It’s common for young children to put anything and everything into their mouths. This curiosity is normal, and unless it develops into bad habits that carry into later childhood, is beneficial to development. Habits like nail-biting, thumb sucking, using a pacifier excessively, and tongue thrusting as you swallow all have negative long-term effects on your oral health.
Thumb Sucking and Excessive Pacifier Use
Children are born with a natural sucking reflex, which is why they tend to gravitate towards thumb sucking or get attached to a pacifier as a self-soothing tool. This impulse disappears around the four-month mark, but most children keep the habit for much longer. This is natural, and most children end up growing out of any habitual thumb sucking or pacifier use by age four at the latest. Stopping this habit by age four is ideal, and usually results in no long-term orthodontic issues.
The pressure applied to teeth through the continuous sucking motion can cause issues with tooth positioning and the growth of the jaw bones. This can later manifest in an openbite, buck teeth, or underdeveloped lower jaw and chin.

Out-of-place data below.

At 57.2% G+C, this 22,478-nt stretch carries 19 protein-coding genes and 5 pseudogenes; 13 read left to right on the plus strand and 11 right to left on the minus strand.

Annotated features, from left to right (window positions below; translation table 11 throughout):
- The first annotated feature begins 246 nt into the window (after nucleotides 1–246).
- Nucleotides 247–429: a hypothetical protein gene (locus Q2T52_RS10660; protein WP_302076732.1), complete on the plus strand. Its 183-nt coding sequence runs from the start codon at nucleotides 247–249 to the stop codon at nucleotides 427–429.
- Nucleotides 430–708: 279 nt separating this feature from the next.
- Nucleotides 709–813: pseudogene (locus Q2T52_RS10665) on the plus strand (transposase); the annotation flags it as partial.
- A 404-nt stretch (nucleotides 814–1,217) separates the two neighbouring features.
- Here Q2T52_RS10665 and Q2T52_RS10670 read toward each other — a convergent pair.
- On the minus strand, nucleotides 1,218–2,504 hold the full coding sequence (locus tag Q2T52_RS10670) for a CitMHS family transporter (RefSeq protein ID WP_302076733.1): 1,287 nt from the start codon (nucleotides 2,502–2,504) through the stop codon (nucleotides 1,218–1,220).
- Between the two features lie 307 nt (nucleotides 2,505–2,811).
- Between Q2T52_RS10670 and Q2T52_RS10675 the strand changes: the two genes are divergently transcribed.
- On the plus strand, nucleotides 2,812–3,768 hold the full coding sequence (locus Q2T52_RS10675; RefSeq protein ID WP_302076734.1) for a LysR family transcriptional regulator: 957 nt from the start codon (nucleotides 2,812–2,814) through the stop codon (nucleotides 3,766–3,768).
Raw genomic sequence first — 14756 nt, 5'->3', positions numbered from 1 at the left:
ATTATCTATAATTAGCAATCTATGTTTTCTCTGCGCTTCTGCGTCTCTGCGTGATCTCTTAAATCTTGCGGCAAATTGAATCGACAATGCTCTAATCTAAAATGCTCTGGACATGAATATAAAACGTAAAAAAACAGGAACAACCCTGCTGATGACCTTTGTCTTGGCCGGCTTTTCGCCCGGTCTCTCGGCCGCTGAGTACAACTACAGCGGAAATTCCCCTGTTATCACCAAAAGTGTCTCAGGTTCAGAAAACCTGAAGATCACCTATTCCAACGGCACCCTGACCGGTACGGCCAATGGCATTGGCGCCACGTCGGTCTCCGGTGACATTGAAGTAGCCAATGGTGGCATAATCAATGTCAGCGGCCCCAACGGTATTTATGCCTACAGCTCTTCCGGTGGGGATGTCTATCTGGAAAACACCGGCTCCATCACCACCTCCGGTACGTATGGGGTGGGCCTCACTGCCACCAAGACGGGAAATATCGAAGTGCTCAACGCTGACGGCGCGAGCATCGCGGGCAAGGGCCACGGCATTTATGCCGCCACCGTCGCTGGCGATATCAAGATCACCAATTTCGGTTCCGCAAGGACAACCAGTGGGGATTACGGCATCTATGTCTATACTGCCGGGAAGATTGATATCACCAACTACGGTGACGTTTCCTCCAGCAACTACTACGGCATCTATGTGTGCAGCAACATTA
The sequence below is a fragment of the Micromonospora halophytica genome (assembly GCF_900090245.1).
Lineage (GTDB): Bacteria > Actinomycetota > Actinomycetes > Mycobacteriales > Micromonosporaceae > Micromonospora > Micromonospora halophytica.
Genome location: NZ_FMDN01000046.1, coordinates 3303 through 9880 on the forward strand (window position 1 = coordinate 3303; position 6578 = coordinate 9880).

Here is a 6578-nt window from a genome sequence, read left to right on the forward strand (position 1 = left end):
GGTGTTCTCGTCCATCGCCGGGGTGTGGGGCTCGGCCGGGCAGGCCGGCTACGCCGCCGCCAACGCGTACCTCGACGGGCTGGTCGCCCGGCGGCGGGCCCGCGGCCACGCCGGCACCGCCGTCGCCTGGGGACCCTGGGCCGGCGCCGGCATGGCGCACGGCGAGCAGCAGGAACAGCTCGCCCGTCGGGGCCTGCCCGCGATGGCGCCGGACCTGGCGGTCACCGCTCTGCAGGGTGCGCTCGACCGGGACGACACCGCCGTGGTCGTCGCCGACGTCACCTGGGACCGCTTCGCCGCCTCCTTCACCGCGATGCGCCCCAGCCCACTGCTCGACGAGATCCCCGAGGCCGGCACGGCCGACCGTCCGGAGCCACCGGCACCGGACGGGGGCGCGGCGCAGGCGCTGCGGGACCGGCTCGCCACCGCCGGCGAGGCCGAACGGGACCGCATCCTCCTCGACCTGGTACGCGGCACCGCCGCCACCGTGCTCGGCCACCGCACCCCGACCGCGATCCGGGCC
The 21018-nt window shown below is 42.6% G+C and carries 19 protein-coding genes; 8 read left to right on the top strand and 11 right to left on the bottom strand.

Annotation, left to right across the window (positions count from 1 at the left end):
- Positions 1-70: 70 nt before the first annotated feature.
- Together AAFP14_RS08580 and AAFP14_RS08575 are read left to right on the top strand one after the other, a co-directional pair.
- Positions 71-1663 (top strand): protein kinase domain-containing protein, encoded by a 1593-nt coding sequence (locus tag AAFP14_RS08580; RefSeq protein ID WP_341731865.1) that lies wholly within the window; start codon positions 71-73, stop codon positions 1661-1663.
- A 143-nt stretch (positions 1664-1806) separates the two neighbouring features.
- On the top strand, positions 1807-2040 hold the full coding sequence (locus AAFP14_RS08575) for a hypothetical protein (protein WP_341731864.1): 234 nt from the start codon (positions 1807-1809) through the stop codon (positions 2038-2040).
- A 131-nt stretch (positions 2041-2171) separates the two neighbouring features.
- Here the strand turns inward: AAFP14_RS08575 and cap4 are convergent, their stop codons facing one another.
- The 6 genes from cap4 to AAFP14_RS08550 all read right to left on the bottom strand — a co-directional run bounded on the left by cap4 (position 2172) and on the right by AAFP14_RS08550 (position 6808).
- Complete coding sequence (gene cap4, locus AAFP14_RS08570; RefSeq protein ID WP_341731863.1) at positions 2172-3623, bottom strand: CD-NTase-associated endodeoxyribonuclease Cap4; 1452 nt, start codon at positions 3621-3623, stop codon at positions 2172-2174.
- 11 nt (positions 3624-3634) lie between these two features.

Orthodontists usually recommend that children and parents work to break these habits on their own before treatment starts. If this proves ineffective, there are appliances that an orthodontist can install that make thumb sucking and self-soothing less pleasurable for the child.
Flossing isn’t the most exciting part of your nightly routine, but it’s essential to your oral health. Maintaining that excellent oral health is an integral part of your orthodontic journey! Before we get into how to become an expert braces flosser, here’s some more information about why flossing is so critical in the first place. Flossing is just as important as brushing your teeth to prevent gum disease, cavities, and bad breath. Flossing helps eliminate the accumulation of harmful bacteria and plaque resulting from food particles that get trapped between the teeth and under the gum line. These are places that the toothbrush can’t always reach!